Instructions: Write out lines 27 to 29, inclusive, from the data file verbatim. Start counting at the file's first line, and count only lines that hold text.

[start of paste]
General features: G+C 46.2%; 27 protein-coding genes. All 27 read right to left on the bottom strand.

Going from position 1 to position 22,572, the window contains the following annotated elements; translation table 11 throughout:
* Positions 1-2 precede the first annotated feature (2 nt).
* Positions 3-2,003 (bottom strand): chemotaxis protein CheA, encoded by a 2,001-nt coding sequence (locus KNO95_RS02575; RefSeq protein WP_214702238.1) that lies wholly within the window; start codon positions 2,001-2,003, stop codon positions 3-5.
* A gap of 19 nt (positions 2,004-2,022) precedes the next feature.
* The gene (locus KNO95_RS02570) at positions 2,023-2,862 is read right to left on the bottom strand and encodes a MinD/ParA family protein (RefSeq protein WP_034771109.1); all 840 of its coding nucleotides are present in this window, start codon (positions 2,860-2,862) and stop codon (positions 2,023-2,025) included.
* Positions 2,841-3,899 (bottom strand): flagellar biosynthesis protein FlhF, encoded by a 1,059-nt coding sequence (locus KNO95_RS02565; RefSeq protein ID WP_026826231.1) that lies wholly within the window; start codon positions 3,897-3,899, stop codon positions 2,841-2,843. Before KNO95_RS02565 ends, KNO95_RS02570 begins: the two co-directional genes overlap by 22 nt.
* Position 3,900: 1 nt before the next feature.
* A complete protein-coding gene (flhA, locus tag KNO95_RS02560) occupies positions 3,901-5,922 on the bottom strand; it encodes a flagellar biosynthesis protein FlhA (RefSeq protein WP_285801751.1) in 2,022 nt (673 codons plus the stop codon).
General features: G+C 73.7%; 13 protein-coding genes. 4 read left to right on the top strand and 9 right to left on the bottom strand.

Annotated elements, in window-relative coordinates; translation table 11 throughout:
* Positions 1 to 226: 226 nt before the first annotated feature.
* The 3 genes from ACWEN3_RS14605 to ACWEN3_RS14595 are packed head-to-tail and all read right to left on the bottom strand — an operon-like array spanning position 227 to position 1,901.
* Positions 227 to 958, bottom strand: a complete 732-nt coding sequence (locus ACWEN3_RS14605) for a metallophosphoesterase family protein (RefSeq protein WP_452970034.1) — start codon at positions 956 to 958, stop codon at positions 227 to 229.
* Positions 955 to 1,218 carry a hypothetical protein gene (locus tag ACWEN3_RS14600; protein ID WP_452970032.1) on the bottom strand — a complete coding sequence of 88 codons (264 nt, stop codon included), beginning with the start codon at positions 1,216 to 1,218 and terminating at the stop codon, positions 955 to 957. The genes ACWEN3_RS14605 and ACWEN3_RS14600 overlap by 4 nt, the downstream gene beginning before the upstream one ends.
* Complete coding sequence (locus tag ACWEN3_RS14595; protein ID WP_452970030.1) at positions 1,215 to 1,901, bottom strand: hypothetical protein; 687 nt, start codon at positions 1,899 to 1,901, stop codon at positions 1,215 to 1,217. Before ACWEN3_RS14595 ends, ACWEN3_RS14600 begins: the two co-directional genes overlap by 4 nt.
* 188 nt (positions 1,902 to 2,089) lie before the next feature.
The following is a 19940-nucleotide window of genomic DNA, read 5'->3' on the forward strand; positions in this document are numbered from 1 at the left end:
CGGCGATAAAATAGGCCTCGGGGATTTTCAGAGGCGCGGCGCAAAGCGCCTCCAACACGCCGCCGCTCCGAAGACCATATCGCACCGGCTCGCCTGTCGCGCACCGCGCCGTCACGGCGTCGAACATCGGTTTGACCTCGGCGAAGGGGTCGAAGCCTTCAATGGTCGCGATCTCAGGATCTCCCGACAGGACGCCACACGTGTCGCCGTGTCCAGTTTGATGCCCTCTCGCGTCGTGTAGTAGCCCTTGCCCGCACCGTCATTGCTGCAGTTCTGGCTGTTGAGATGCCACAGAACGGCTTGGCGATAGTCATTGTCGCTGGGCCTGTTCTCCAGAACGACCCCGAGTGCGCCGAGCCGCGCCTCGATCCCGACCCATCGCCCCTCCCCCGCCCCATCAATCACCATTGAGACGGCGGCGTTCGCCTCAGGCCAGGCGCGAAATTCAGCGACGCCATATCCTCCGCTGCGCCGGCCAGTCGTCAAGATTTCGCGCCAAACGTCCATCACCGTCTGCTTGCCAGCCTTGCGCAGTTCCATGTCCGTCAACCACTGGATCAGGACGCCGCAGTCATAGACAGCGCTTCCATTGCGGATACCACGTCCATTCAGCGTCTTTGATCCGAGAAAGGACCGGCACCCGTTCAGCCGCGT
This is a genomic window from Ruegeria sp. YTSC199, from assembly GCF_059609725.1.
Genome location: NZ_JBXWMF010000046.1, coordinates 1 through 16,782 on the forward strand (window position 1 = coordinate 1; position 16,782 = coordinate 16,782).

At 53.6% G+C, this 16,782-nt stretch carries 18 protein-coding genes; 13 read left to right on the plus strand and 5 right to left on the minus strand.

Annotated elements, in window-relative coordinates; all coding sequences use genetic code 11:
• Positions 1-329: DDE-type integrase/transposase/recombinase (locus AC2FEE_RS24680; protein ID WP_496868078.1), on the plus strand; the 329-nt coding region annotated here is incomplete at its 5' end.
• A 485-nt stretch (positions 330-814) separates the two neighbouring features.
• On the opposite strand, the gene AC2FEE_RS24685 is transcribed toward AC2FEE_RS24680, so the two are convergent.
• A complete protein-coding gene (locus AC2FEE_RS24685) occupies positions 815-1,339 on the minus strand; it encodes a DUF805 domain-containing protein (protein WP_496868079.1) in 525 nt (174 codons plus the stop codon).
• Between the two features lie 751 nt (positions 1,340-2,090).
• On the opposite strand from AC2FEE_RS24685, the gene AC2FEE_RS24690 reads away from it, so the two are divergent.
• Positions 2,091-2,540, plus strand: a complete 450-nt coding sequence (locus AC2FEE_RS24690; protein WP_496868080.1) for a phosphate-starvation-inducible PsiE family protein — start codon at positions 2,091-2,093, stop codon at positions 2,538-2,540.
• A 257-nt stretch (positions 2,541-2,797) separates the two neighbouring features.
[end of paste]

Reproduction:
• A complete protein-coding gene (locus AC2FEE_RS24685) occupies positions 815-1,339 on the minus strand; it encodes a DUF805 domain-containing protein (protein WP_496868079.1) in 525 nt (174 codons plus the stop codon).
• Between the two features lie 751 nt (positions 1,340-2,090).
• On the opposite strand from AC2FEE_RS24685, the gene AC2FEE_RS24690 reads away from it, so the two are divergent.